December 06, 2016

Our recent paper in PNAS shows that kelp forests are not declining globally - the story is more complex. Using global datasets on kelps, we found some areas to be in decline, while other areas are increasing.  One thing for sure, we need more long-term datasets on these important systems.

November 30, 2016

Climate chaos: How El Nino changes the weather

From a monster El Nino to climate change, TechKnow investigates the cause and effect of the current climate chaos.  Jenn Caselle in interviewed for Al Jazeera on the effects of El Nino on local organisms.

October 19, 2016

PI Jenn Caselle just returned from a National Geographic Pristine Seas expedition to remote Niue island and Beveridge reef.  Niue is an island country in the South Pacific Ocean, 2,400 kilometres (1,500 mi) northeast of New Zealand, and east of Tonga, south of Samoa and west of the Cook Islands. Its land area is 260 square kilometres and its population, predominantly Polynesian, is around 1,190. They commonly refer to the island as "The Rock", a reference to the traditional name "Rock of Polynesia".  Check out the Nat Geo blog for updates from this expedition.

September 14, 2016

Darcy Bradley filed her dissertation and is now DOCTOR Bradley. Congratulations.  Darcy's work in Palmyra Atoll showed that populations of reef sharks may not be as large as previously thought, as common methods such as visual surveys tend to overestimate these large mobile predators.  Using the largest tag and recapture program to date, Darcy showed spatial patterns of hotspots and coldspots for these reef sharks.   For a complete look at Darcy's work, check out this video:

June 08, 2016

See Darcy's video

Undersea Hunter at Clipperton
May 05, 2016

It was with huge excitement that I learned that I would be traveling to Clipperton Island for a National Geographic Pristine Seas expedition, because this would be my second trip to this remote coral reef. My first visit here was almost two decades ago, in 1998. I was a graduate student on my first real remote expedition.

Now, as a more seasoned marine biologist, with many remote expeditions under my belt, I jumped at the chance to revisit this remote, isolated atoll and assess firsthand any changes that had occurred.


April 14, 2016

For Dr. Jenn Caselle, a marine ecologist with the University of California at Santa Barbara, few places are as ideal for studying sharks as Palmyra Atoll.
“I’ve been conducting research at Palmyra for more than a decade, and every time I go down there I have to reset my baseline,” she says. “There are just so many sharks.”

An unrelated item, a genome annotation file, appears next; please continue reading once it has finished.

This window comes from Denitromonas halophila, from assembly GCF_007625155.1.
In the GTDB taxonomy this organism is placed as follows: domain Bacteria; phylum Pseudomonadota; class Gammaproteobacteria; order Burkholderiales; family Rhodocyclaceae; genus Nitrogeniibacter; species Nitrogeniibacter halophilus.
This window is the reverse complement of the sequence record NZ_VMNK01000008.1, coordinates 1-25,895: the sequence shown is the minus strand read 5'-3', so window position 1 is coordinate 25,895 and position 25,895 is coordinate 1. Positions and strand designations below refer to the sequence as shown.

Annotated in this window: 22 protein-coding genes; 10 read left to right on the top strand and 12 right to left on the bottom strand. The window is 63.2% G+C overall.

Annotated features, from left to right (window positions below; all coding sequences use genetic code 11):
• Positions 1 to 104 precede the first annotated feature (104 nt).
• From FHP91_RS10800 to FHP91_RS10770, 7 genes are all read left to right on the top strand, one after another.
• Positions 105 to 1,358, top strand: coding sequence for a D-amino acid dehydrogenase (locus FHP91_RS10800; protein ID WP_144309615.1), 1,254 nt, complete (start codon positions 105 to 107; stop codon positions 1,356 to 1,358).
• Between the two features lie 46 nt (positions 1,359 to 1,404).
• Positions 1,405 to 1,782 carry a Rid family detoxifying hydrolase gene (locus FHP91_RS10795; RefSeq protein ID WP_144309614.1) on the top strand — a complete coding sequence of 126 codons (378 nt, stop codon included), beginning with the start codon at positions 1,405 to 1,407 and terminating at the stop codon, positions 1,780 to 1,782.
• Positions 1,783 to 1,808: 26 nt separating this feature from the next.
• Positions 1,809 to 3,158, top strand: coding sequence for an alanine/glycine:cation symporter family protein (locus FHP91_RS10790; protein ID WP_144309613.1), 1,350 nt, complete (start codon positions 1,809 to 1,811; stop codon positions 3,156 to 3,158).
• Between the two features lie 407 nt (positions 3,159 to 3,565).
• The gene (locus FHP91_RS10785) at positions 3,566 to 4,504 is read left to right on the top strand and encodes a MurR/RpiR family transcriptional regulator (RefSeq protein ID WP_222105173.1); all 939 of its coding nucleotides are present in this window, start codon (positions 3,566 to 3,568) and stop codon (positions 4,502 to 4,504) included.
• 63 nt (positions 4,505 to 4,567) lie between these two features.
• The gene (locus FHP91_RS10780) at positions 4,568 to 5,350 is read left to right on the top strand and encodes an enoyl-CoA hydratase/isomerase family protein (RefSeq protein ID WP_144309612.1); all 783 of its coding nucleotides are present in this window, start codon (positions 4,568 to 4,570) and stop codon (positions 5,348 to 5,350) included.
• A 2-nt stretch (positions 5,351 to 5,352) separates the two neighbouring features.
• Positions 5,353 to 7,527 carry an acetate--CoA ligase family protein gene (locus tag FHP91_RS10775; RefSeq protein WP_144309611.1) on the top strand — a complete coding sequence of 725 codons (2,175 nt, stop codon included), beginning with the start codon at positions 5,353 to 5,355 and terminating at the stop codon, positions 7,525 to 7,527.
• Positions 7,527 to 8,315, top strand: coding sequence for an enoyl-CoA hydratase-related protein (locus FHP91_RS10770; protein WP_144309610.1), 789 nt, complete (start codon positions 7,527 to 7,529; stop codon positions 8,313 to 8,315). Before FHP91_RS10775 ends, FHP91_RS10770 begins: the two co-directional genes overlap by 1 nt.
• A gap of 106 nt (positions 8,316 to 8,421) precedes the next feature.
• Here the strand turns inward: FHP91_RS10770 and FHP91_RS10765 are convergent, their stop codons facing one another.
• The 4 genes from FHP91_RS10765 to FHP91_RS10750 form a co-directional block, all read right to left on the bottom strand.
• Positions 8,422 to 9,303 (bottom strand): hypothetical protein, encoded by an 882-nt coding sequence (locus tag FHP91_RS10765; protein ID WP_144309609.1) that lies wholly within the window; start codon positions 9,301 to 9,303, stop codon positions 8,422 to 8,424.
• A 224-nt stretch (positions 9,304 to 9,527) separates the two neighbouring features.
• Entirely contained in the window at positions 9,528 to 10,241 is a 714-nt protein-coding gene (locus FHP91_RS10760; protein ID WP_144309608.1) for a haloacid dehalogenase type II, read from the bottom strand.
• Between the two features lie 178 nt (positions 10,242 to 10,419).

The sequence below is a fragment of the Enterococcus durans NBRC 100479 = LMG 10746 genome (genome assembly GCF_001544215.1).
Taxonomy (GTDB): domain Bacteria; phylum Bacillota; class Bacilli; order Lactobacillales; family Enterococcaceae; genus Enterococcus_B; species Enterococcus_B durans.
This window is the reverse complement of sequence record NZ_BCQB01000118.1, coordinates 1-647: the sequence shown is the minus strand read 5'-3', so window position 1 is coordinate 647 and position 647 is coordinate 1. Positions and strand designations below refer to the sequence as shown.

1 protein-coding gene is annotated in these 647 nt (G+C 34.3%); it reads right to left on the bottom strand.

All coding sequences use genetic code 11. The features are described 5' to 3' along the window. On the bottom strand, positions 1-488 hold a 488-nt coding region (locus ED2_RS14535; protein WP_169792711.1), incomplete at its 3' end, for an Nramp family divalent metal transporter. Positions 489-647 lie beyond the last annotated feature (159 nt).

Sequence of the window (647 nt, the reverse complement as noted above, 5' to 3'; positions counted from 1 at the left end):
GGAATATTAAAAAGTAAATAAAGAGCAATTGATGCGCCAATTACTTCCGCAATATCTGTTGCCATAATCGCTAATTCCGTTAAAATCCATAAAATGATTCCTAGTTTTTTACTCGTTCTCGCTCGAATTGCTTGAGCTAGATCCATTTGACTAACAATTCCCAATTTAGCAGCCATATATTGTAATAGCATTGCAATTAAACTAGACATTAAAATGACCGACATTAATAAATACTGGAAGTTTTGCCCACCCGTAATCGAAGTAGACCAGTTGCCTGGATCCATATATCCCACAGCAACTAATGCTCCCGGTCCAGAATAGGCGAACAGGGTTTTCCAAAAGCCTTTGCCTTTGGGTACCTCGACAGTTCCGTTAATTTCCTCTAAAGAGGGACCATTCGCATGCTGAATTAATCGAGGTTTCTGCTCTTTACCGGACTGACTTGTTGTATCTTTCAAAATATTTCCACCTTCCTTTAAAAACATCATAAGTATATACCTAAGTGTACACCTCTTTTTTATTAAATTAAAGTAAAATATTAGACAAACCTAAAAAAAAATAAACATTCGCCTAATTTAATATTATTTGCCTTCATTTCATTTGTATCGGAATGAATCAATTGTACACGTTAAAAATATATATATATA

December 21, 2015

Jenn gets interviewed by TechKnow on Al Jazeera America

El Niño, “the little boy” in Spanish, packs a big punch for weather patterns all over the world. This natural occurrence begins in the Pacific Ocean at the equator as sea surface temperatures rise and trade winds halt. On this week’s TechKnow, the team speaks with scientific experts that run the gamut from the boundaries of outer space to the bottom of the ocean floor looking to see how science is preparing for more impending storms.

September 25, 2015

In 2003, California established thirteen Marine Protected Areas around the Channel Islands. Referred to as “MPAs,” they were designed to study and restore marine life. But, restoring meant banning all commercial fishing, or “fisheries,” from operating within the protected areas.

Scientists have gradually been collecting data about the impact of these MPAs. Last week, experts with UCSB’s Marine Science Institute released a comprehensive 10-year study.

By all accounts, the MPAs appear to be working. The report says the fish are healthier and exist in larger quantities, both inside and outside of the MPAs.

But, how does all this affect a local fishing industry that has less room to operate? And what does it mean moving forward?

KCRW’s Jonathan Basitan spoke with Chris Voss, President of the Commercial Fishermen of Santa Barbara and Dr. Jennifer Caselle with the Marine Science Institute, who was the lead author on the new study.

September 16, 2015

More than a decade ago, California established marine protected areas (MPAs) in state waters around the northern Channel Islands off the coast of Santa Barbara. Several years later, the National Oceanic and Atmospheric Administration (NOAA) extended these MPAs into the federal waters of the Channel Islands National Marine Sanctuary.

To evaluate whether the MPAs are meeting their ecological goals, marine scientists from the Partnership for Interdisciplinary Studies of Coastal Oceans (PISCO) have been monitoring these rocky reef and kelp forest communities. Three UC Santa Barbara PISCO scientists have now published an analysis of 10 years of monitoring data for the MPAs in the Channel Islands network. The results appear in the journal Scientific Reports.

May 05, 2015

Marine scientists have long known that some species of fish possess a unique physiological characteristic — a web of arteries and veins lying very close together — that enables them to raise their internal temperatures higher than that of the water surrounding them.

Now, a new study by an international team of scientists that includes UC Santa Barbara research biologist Jenn Caselle has demonstrated that species possessing the ability to warm their core — a process called endothermy — are able to swim two and a half times faster than those whose body temperature doesn’t change. In addition, these species, which include some sharks and tunas, can also swim twice as far — ranges comparable to those of warm-blooded animals such as penguins and other marine mammals. The researchers’ findings appear in the Proceedings of the National Academy of Sciences.

- See more at:

A haul of mostly chilipepper rockfish caught outside of Monterey
March 01, 2015

Off the coast of California, a radical experiment has closed hundreds of miles of ocean to fishing. Will it lead to better catches for years to come?

Read about our work in California's network of MPAs in the California Sunday Magazine.

December 08, 2014